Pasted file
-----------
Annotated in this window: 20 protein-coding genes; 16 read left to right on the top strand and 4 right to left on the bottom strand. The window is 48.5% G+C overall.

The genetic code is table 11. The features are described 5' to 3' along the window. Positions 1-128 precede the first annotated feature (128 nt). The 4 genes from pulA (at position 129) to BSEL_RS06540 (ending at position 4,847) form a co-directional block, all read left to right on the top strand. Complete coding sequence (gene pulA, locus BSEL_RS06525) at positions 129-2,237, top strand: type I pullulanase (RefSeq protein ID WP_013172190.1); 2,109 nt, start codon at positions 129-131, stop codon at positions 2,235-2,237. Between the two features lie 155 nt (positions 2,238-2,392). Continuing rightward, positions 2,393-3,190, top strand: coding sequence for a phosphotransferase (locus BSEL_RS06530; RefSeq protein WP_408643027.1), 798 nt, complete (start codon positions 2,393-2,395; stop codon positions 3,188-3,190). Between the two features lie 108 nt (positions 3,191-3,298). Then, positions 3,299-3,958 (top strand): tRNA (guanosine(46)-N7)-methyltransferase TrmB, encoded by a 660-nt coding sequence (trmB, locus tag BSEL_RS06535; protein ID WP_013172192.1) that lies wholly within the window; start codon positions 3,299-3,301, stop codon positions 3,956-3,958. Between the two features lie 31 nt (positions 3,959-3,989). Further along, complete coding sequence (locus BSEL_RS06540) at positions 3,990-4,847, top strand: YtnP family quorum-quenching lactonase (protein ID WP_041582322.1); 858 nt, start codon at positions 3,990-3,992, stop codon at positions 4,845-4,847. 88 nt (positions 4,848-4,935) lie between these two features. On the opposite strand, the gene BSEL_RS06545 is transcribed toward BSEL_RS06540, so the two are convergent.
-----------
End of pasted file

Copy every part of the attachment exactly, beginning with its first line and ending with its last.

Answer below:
Annotated in this window: 20 protein-coding genes; 16 read left to right on the top strand and 4 right to left on the bottom strand. The window is 48.5% G+C overall.

The genetic code is table 11. The features are described 5' to 3' along the window. Positions 1-128 precede the first annotated feature (128 nt). The 4 genes from pulA (at position 129) to BSEL_RS06540 (ending at position 4,847) form a co-directional block, all read left to right on the top strand. Complete coding sequence (gene pulA, locus BSEL_RS06525) at positions 129-2,237, top strand: type I pullulanase (RefSeq protein ID WP_013172190.1); 2,109 nt, start codon at positions 129-131, stop codon at positions 2,235-2,237. Between the two features lie 155 nt (positions 2,238-2,392). Continuing rightward, positions 2,393-3,190, top strand: coding sequence for a phosphotransferase (locus BSEL_RS06530; RefSeq protein WP_408643027.1), 798 nt, complete (start codon positions 2,393-2,395; stop codon positions 3,188-3,190). Between the two features lie 108 nt (positions 3,191-3,298). Then, positions 3,299-3,958 (top strand): tRNA (guanosine(46)-N7)-methyltransferase TrmB, encoded by a 660-nt coding sequence (trmB, locus tag BSEL_RS06535; protein ID WP_013172192.1) that lies wholly within the window; start codon positions 3,299-3,301, stop codon positions 3,956-3,958. Between the two features lie 31 nt (positions 3,959-3,989). Further along, complete coding sequence (locus BSEL_RS06540) at positions 3,990-4,847, top strand: YtnP family quorum-quenching lactonase (protein ID WP_041582322.1); 858 nt, start codon at positions 3,990-3,992, stop codon at positions 4,845-4,847. 88 nt (positions 4,848-4,935) lie between these two features. On the opposite strand, the gene BSEL_RS06545 is transcribed toward BSEL_RS06540, so the two are convergent.